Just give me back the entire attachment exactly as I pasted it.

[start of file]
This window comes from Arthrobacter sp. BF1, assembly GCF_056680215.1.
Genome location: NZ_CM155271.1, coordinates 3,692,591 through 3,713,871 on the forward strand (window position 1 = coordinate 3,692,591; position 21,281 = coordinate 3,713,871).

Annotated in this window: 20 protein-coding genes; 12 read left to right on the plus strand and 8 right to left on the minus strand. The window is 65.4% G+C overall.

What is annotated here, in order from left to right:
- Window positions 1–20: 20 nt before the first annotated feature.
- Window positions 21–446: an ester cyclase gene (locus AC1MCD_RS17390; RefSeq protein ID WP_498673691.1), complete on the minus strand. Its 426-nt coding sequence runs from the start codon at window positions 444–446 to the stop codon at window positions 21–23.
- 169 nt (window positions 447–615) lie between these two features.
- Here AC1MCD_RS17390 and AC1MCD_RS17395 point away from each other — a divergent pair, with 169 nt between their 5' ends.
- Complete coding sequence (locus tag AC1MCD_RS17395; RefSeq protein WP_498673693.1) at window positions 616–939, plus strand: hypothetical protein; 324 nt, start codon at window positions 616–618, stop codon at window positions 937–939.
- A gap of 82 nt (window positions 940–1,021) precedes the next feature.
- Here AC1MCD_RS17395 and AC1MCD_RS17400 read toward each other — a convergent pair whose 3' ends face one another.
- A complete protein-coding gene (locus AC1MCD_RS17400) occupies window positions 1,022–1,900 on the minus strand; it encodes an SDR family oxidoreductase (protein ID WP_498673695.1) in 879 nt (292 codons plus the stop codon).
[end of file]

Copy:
This window comes from Arthrobacter sp. BF1, assembly GCF_056680215.1.
Genome location: NZ_CM155271.1, coordinates 3,692,591 through 3,713,871 on the forward strand (window position 1 = coordinate 3,692,591; position 21,281 = coordinate 3,713,871).

Annotated in this window: 20 protein-coding genes; 12 read left to right on the plus strand and 8 right to left on the minus strand. The window is 65.4% G+C overall.

What is annotated here, in order from left to right:
- Window positions 1–20: 20 nt before the first annotated feature.
- Window positions 21–446: an ester cyclase gene (locus AC1MCD_RS17390; RefSeq protein ID WP_498673691.1), complete on the minus strand. Its 426-nt coding sequence runs from the start codon at window positions 444–446 to the stop codon at window positions 21–23.
- 169 nt (window positions 447–615) lie between these two features.
- Here AC1MCD_RS17390 and AC1MCD_RS17395 point away from each other — a divergent pair, with 169 nt between their 5' ends.
- Complete coding sequence (locus tag AC1MCD_RS17395; RefSeq protein WP_498673693.1) at window positions 616–939, plus strand: hypothetical protein; 324 nt, start codon at window positions 616–618, stop codon at window positions 937–939.
- A gap of 82 nt (window positions 940–1,021) precedes the next feature.
- Here AC1MCD_RS17395 and AC1MCD_RS17400 read toward each other — a convergent pair whose 3' ends face one another.
- A complete protein-coding gene (locus AC1MCD_RS17400) occupies window positions 1,022–1,900 on the minus strand; it encodes an SDR family oxidoreductase (protein ID WP_498673695.1) in 879 nt (292 codons plus the stop codon).